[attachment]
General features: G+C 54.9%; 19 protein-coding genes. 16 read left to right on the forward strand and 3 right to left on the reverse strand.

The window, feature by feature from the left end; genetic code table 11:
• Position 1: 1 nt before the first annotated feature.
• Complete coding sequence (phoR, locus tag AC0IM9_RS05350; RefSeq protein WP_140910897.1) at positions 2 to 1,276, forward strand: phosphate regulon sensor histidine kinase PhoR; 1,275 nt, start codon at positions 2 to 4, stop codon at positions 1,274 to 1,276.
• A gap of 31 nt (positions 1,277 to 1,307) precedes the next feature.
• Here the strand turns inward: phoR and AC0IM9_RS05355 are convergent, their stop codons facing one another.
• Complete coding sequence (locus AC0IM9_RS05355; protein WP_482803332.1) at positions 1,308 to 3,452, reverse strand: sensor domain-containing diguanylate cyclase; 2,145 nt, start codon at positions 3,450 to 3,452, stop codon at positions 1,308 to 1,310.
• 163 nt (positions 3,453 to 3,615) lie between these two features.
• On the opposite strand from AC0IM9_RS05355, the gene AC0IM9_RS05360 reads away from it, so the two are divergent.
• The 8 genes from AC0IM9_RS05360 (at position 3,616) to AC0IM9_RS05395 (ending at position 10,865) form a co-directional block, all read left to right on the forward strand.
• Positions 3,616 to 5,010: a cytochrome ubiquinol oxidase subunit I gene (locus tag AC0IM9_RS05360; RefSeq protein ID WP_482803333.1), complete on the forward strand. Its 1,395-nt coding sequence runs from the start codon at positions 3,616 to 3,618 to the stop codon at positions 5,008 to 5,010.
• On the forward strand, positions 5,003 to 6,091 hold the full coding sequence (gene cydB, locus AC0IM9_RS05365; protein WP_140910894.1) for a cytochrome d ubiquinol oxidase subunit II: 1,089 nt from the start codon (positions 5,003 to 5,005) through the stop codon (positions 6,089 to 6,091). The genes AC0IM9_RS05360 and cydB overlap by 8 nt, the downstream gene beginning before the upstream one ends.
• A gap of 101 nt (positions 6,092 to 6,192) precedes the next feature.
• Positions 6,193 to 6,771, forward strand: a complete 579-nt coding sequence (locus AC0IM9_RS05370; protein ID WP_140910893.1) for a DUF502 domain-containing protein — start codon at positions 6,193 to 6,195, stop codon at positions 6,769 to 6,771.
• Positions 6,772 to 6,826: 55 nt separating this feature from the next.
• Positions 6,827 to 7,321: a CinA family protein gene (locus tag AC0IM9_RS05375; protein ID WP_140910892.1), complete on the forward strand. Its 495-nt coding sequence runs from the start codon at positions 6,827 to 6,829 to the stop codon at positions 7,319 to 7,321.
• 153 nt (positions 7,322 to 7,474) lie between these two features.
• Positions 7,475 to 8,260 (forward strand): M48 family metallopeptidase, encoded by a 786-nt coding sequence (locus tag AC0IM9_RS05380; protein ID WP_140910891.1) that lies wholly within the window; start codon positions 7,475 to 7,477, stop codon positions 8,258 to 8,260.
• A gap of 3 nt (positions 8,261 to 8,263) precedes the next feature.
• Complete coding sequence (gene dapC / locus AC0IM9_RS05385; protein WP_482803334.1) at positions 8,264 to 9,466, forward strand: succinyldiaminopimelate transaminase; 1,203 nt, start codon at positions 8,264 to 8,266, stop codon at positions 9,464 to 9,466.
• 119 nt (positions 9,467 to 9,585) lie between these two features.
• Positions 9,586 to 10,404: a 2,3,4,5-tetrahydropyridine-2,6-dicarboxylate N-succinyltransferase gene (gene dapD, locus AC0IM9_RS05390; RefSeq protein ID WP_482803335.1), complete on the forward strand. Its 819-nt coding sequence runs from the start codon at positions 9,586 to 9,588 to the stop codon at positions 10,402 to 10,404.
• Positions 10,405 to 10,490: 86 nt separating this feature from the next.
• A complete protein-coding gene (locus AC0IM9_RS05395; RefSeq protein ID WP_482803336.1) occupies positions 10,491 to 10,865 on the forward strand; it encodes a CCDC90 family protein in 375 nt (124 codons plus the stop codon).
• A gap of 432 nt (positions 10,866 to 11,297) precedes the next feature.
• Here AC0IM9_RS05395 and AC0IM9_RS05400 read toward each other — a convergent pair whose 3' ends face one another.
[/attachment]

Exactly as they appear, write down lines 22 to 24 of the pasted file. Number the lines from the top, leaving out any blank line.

• Positions 9,586 to 10,404: a 2,3,4,5-tetrahydropyridine-2,6-dicarboxylate N-succinyltransferase gene (gene dapD, locus AC0IM9_RS05390; RefSeq protein ID WP_482803335.1), complete on the forward strand. Its 819-nt coding sequence runs from the start codon at positions 9,586 to 9,588 to the stop codon at positions 10,402 to 10,404.
• Positions 10,405 to 10,490: 86 nt separating this feature from the next.
• A complete protein-coding gene (locus AC0IM9_RS05395; RefSeq protein ID WP_482803336.1) occupies positions 10,491 to 10,865 on the forward strand; it encodes a CCDC90 family protein in 375 nt (124 codons plus the stop codon).